In a tweet, the President-elect said the costs are out of control on the jumbo jet.
A single tweet by President-elect Donald Trump declaring that he wants to cancel the contract for replacement of the Air Force One presidential jets has shocked Boeing and cast doubt on what was expected to be a lucrative crowning order for the 747 jumbo jet.
“Boeing is building a brand new 747 Air Force One for future presidents, but costs are out of control, more than $4 billion. Cancel order!” Trump tweeted early Tuesday.
In brief follow-up remarks, Trump told reporters in New York that “The plane is totally out of control. I think it’s ridiculous. I think Boeing is doing a little bit of a number.”
“We want Boeing to make a lot of money but not that much money,” he added.
On Wednesday Trump reiterated his stance, saying he’d spoken with Boeing chairman and CEO Dennis Muileburg and would work out the matter or else forgo the purchases, Bloomberg News reported.
“We’re going to get the prices down and if we don’t get the prices down, we’re not going to order them,” Trump said in a phone interview with NBC. “We’re going stick with what we have.”
The Air Force selected the latest Boeing 747-8 as the aircraft type that will replace the current 747-200-based Air Force One jets after 2021. That means Trump would fly on those aircraft as president only if he were to win a second term.
The Air Force wants either two or three heavily modified versions of the 747-8 and has budgeted more than $3 billion in development costs through 2021, with additional procurement costs that could come close to Trump’s figure. Boeing issued a statement in response to Trump’s tweet pointing out that only the first sliver of that money is under firm contract.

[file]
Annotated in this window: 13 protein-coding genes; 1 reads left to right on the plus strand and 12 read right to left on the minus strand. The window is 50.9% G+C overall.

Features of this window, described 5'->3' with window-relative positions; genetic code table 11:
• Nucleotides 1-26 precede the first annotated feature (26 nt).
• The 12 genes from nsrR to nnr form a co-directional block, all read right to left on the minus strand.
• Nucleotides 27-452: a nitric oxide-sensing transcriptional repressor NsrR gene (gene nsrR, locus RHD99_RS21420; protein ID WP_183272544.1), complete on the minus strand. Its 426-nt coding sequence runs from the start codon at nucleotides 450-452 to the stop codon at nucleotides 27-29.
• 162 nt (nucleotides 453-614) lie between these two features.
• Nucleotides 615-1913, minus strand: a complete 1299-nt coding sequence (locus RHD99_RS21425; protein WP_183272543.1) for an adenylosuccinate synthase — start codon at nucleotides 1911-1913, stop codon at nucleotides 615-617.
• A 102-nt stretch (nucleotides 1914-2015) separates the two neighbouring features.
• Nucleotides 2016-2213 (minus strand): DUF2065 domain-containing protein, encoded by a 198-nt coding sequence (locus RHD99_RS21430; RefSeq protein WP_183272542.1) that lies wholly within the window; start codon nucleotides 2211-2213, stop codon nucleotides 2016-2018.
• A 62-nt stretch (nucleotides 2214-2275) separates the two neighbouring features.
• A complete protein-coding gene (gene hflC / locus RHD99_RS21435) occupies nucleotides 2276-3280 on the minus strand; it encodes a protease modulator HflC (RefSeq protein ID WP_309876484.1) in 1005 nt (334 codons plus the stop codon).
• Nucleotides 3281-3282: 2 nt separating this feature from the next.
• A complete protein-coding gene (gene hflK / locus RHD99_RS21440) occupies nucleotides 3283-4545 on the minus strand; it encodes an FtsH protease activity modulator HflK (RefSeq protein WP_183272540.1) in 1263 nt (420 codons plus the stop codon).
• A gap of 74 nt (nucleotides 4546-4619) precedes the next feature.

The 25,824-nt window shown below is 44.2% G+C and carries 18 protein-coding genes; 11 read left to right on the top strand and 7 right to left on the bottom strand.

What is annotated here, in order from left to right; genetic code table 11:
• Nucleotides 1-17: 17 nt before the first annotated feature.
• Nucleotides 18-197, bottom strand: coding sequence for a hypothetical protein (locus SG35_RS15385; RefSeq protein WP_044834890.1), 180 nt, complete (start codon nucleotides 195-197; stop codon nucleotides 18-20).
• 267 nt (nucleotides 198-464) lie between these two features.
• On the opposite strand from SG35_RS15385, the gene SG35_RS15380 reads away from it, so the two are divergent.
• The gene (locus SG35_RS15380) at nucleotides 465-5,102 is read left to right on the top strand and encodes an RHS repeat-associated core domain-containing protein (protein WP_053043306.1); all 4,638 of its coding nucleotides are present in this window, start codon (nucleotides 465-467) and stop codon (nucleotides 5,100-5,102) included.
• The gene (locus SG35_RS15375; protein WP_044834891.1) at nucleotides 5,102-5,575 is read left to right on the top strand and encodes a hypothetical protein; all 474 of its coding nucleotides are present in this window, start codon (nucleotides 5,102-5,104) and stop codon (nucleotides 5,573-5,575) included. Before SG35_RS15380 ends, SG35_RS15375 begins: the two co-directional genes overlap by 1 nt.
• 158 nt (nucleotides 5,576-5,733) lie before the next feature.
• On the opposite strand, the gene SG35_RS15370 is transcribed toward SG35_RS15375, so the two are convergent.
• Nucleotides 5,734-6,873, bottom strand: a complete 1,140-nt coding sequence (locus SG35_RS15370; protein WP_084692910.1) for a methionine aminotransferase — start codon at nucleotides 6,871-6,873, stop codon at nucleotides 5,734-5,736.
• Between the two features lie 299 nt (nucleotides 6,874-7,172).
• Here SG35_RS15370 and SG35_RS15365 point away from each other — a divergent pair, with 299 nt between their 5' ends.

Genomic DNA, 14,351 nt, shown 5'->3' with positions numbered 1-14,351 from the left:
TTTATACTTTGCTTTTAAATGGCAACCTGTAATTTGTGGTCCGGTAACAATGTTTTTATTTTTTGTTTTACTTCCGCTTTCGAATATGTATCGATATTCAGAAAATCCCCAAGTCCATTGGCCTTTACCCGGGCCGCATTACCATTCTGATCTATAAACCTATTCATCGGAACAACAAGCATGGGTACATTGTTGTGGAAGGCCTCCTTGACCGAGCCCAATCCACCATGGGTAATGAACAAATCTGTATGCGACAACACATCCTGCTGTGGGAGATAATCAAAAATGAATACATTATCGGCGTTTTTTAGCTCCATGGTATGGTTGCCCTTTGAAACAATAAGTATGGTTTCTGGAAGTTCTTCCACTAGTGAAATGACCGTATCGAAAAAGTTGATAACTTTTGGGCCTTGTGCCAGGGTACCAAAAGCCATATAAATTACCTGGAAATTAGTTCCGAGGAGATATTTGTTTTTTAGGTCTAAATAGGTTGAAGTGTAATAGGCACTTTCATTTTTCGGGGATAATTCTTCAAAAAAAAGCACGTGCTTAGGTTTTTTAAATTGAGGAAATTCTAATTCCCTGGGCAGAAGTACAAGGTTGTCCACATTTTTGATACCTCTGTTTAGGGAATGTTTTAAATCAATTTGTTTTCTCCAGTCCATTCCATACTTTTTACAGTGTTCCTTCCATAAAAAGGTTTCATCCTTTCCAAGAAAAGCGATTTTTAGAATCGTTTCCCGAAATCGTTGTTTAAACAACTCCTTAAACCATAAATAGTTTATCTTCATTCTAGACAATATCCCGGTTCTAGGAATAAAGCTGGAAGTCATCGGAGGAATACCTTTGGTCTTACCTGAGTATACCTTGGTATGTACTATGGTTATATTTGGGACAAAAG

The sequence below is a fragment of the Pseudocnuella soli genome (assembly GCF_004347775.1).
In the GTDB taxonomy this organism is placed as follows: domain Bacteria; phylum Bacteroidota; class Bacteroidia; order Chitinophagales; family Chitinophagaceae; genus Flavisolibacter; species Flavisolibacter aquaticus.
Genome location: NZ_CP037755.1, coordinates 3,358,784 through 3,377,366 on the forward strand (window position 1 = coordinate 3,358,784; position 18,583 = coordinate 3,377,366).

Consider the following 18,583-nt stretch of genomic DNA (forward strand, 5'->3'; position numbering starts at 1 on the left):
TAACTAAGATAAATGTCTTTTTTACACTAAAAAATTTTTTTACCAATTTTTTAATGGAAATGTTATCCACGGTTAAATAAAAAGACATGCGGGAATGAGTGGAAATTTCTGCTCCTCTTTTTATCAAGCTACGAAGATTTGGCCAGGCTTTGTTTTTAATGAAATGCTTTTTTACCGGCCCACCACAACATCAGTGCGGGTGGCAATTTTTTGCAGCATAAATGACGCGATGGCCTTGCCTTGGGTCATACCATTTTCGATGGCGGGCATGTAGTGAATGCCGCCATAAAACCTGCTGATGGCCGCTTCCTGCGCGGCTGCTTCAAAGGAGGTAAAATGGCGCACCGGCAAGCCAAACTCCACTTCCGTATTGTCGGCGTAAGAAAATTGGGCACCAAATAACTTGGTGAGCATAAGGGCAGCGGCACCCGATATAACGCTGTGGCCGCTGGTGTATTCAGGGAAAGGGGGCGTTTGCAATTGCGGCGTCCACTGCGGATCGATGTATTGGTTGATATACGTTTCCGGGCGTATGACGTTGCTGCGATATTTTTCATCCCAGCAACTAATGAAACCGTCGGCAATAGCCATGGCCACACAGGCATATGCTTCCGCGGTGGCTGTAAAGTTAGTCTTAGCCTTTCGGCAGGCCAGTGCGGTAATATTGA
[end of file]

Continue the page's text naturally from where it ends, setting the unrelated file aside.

“We are currently under contract for $170 million to help determine the capabilities of these complex military aircraft that serve the unique requirements of the President of the United States,” Boeing said. “We look forward to working with the U.S. Air Force on subsequent phases of the program allowing us to deliver the best planes for the President at the best value for the American taxpayer.”
If Trump were to follow through and cancel the Air Force One procurement plan, it would derail the expected trajectory of the 747 program in Everett.
The recent boost of a new UPS order for 14 cargo jet versions of the 747-8 increases the program’s secure unfilled order base to about 30 aircraft. Even at the current very slow production rate of one built every other month, that would extend production out only five years.
That would keep the 747 alive beyond Trump’s four-year term. But if the contract were suspended for that long, the 747 program might be too close to its end by then, forcing the Air Force to look for another jet to fill the role in the early 2020s.
In that case, the only logical contender would be Boeing’s forthcoming 777X.
The fact is that Trump has no alternative to Boeing as an Air Force One supplier, unless he plans to make Airbus great again, or Ukraine’s Antonov. They are the only other plane makers in the world that make jets big enough.